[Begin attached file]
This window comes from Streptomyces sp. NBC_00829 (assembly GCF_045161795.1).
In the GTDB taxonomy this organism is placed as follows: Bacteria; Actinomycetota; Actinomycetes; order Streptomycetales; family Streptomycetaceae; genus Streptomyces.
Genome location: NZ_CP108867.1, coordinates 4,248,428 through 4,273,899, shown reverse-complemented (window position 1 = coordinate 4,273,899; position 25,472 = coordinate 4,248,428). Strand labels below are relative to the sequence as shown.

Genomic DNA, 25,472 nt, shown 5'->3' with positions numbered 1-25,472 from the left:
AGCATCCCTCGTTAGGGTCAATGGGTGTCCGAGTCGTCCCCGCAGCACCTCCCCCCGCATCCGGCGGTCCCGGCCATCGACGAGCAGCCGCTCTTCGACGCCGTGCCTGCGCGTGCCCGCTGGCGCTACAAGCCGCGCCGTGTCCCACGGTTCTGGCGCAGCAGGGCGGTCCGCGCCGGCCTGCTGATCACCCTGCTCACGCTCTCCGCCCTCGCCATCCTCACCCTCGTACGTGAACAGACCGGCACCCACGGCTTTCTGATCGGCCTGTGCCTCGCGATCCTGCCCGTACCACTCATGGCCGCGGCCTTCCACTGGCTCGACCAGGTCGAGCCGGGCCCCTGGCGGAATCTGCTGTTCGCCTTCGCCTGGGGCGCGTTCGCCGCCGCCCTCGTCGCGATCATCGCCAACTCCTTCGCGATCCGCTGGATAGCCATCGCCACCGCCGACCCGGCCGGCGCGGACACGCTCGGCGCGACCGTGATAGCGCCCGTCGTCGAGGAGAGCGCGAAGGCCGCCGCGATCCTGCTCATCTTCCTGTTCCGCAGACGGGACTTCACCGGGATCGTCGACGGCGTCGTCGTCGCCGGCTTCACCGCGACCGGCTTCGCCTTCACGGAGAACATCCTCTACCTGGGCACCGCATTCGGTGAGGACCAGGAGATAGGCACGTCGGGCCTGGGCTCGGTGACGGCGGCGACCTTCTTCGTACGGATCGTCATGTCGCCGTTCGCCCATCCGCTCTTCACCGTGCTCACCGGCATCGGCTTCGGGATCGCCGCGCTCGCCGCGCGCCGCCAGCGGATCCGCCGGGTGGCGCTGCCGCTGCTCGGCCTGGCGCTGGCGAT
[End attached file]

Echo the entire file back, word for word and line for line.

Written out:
This window comes from Streptomyces sp. NBC_00829 (assembly GCF_045161795.1).
In the GTDB taxonomy this organism is placed as follows: Bacteria; Actinomycetota; Actinomycetes; order Streptomycetales; family Streptomycetaceae; genus Streptomyces.
Genome location: NZ_CP108867.1, coordinates 4,248,428 through 4,273,899, shown reverse-complemented (window position 1 = coordinate 4,273,899; position 25,472 = coordinate 4,248,428). Strand labels below are relative to the sequence as shown.

Genomic DNA, 25,472 nt, shown 5'->3' with positions numbered 1-25,472 from the left:
AGCATCCCTCGTTAGGGTCAATGGGTGTCCGAGTCGTCCCCGCAGCACCTCCCCCCGCATCCGGCGGTCCCGGCCATCGACGAGCAGCCGCTCTTCGACGCCGTGCCTGCGCGTGCCCGCTGGCGCTACAAGCCGCGCCGTGTCCCACGGTTCTGGCGCAGCAGGGCGGTCCGCGCCGGCCTGCTGATCACCCTGCTCACGCTCTCCGCCCTCGCCATCCTCACCCTCGTACGTGAACAGACCGGCACCCACGGCTTTCTGATCGGCCTGTGCCTCGCGATCCTGCCCGTACCACTCATGGCCGCGGCCTTCCACTGGCTCGACCAGGTCGAGCCGGGCCCCTGGCGGAATCTGCTGTTCGCCTTCGCCTGGGGCGCGTTCGCCGCCGCCCTCGTCGCGATCATCGCCAACTCCTTCGCGATCCGCTGGATAGCCATCGCCACCGCCGACCCGGCCGGCGCGGACACGCTCGGCGCGACCGTGATAGCGCCCGTCGTCGAGGAGAGCGCGAAGGCCGCCGCGATCCTGCTCATCTTCCTGTTCCGCAGACGGGACTTCACCGGGATCGTCGACGGCGTCGTCGTCGCCGGCTTCACCGCGACCGGCTTCGCCTTCACGGAGAACATCCTCTACCTGGGCACCGCATTCGGTGAGGACCAGGAGATAGGCACGTCGGGCCTGGGCTCGGTGACGGCGGCGACCTTCTTCGTACGGATCGTCATGTCGCCGTTCGCCCATCCGCTCTTCACCGTGCTCACCGGCATCGGCTTCGGGATCGCCGCGCTCGCCGCGCGCCGCCAGCGGATCCGCCGGGTGGCGCTGCCGCTGCTCGGCCTGGCGCTGGCGAT